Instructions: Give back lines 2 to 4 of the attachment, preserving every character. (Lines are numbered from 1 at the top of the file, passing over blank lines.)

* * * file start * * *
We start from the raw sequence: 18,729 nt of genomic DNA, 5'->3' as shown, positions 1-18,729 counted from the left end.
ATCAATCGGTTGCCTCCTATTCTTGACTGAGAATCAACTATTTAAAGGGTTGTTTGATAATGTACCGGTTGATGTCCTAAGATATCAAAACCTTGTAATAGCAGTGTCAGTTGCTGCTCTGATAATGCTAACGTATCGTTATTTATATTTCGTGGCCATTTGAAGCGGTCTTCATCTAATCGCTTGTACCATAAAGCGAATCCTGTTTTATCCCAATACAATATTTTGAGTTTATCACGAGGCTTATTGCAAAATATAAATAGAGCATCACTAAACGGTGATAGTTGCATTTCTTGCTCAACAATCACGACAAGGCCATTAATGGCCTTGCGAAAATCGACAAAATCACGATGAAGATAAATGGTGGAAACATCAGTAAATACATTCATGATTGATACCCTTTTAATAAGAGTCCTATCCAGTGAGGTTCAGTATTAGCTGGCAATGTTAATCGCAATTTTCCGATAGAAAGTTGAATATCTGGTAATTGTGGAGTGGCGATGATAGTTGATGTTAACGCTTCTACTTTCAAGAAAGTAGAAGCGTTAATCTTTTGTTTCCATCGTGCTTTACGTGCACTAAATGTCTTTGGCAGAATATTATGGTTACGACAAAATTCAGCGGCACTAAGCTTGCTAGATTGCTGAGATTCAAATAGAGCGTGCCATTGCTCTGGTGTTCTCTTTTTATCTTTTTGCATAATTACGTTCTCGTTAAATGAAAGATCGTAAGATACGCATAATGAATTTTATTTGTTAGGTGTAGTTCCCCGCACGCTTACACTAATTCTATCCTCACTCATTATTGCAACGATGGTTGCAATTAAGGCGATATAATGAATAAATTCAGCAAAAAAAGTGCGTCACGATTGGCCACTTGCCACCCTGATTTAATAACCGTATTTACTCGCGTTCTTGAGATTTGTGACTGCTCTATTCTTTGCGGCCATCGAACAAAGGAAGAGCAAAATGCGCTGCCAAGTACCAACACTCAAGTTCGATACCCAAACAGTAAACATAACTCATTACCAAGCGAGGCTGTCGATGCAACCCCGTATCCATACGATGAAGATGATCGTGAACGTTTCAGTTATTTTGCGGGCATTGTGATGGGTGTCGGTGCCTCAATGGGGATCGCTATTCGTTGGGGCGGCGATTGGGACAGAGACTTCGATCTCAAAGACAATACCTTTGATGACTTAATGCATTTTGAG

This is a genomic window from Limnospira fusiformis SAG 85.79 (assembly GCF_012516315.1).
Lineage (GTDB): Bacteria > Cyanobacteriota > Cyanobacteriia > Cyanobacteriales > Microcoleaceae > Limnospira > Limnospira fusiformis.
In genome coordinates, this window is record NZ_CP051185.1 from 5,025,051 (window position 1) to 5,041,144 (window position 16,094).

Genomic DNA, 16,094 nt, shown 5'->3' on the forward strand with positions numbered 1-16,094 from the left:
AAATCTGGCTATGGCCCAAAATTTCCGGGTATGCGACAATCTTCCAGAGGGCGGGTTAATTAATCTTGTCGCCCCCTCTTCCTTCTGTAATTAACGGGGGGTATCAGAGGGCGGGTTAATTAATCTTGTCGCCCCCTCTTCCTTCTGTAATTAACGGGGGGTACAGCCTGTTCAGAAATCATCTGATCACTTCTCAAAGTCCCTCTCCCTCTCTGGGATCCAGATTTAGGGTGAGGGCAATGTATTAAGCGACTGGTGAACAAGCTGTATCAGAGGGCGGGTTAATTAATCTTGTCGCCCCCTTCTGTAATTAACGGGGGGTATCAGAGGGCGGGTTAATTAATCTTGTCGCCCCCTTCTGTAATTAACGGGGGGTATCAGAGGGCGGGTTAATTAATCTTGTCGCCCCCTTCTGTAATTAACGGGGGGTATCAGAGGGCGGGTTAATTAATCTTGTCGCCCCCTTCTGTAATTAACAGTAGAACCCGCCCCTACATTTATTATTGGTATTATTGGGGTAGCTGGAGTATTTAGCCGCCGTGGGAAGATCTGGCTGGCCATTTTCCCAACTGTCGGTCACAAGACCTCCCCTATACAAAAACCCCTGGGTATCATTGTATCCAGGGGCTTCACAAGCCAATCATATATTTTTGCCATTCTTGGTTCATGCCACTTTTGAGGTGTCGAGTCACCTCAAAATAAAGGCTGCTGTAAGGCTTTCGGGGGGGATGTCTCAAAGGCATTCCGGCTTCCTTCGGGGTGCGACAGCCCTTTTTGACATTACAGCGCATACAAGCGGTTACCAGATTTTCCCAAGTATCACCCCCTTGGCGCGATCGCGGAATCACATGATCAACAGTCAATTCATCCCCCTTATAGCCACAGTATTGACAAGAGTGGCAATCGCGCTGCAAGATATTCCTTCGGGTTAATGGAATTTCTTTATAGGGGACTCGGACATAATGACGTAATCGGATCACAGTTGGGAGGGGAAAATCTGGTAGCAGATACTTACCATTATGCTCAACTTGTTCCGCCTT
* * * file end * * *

ATCAATCGGTTGCCTCCTATTCTTGACTGAGAATCAACTATTTAAAGGGTTGTTTGATAATGTACCGGTTGATGTCCTAAGATATCAAAACCTTGTAATAGCAGTGTCAGTTGCTGCTCTGATAATGCTAACGTATCGTTATTTATATTTCGTGGCCATTTGAAGCGGTCTTCATCTAATCGCTTGTACCATAAAGCGAATCCTGTTTTATCCCAATACAATATTTTGAGTTTATCACGAGGCTTATTGCAAAATATAAATAGAGCATCACTAAACGGTGATAGTTGCATTTCTTGCTCAACAATCACGACAAGGCCATTAATGGCCTTGCGAAAATCGACAAAATCACGATGAAGATAAATGGTGGAAACATCAGTAAATACATTCATGATTGATACCCTTTTAATAAGAGTCCTATCCAGTGAGGTTCAGTATTAGCTGGCAATGTTAATCGCAATTTTCCGATAGAAAGTTGAATATCTGGTAATTGTGGAGTGGCGATGATAGTTGATGTTAACGCTTCTACTTTCAAGAAAGTAGAAGCGTTAATCTTTTGTTTCCATCGTGCTTTACGTGCACTAAATGTCTTTGGCAGAATATTATGGTTACGACAAAATTCAGCGGCACTAAGCTTGCTAGATTGCTGAGATTCAAATAGAGCGTGCCATTGCTCTGGTGTTCTCTTTTTATCTTTTTGCATAATTACGTTCTCGTTAAATGAAAGATCGTAAGATACGCATAATGAATTTTATTTGTTAGGTGTAGTTCCCCGCACGCTTACACTAATTCTATCCTCACTCATTATTGCAACGATGGTTGCAATTAAGGCGATATAATGAATAAATTCAGCAAAAAAAGTGCGTCACGATTGGCCACTTGCCACCCTGATTTAATAACCGTATTTACTCGCGTTCTTGAGATTTGTGACTGCTCTATTCTTTGCGGCCATCGAACAAAGGAAGAGCAAAATGCGCTGCCAAGTACCAACACTCAAGTTCGATACCCAAACAGTAAACATAACTCATTACCAAGCGAGGCTGTCGATGCAACCCCGTATCCATACGATGAAGATGATCGTGAACGTTTCAGTTATTTTGCGGGCATTGTGATGGGTGTCGGTGCCTCAATGGGGATCGCTATTCGTTGGGGCGGCGATTGGGACAGAGACTTCGATCTCAAAGACAATACCTTTGATGACTTAATGCATTTTGAG

This is a genomic window from Limnospira fusiformis SAG 85.79 (assembly GCF_012516315.1).
Lineage (GTDB): Bacteria > Cyanobacteriota > Cyanobacteriia > Cyanobacteriales > Microcoleaceae > Limnospira > Limnospira fusiformis.